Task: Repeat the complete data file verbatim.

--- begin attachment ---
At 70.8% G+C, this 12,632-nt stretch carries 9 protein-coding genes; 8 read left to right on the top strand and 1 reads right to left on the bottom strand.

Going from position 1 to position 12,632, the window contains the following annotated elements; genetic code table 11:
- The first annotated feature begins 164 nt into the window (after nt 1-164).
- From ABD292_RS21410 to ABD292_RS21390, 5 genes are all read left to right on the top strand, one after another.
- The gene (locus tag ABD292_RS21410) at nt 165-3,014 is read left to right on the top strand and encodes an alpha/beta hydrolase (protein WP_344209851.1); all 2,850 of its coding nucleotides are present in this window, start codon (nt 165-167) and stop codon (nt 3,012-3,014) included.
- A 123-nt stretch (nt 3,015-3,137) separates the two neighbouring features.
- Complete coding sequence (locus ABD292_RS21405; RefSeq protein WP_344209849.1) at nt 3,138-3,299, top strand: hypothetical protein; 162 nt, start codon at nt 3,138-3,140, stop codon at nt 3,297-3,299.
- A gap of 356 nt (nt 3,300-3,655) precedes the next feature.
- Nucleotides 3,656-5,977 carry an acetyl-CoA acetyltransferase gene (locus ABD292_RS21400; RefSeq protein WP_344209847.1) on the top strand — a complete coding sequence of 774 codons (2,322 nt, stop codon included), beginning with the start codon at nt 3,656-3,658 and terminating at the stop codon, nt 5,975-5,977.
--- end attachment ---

At 70.8% G+C, this 12,632-nt stretch carries 9 protein-coding genes; 8 read left to right on the top strand and 1 reads right to left on the bottom strand.

Going from position 1 to position 12,632, the window contains the following annotated elements; genetic code table 11:
- The first annotated feature begins 164 nt into the window (after nt 1-164).
- From ABD292_RS21410 to ABD292_RS21390, 5 genes are all read left to right on the top strand, one after another.
- The gene (locus tag ABD292_RS21410) at nt 165-3,014 is read left to right on the top strand and encodes an alpha/beta hydrolase (protein WP_344209851.1); all 2,850 of its coding nucleotides are present in this window, start codon (nt 165-167) and stop codon (nt 3,012-3,014) included.
- A 123-nt stretch (nt 3,015-3,137) separates the two neighbouring features.
- Complete coding sequence (locus ABD292_RS21405; RefSeq protein WP_344209849.1) at nt 3,138-3,299, top strand: hypothetical protein; 162 nt, start codon at nt 3,138-3,140, stop codon at nt 3,297-3,299.
- A gap of 356 nt (nt 3,300-3,655) precedes the next feature.
- Nucleotides 3,656-5,977 carry an acetyl-CoA acetyltransferase gene (locus ABD292_RS21400; RefSeq protein WP_344209847.1) on the top strand — a complete coding sequence of 774 codons (2,322 nt, stop codon included), beginning with the start codon at nt 3,656-3,658 and terminating at the stop codon, nt 5,975-5,977.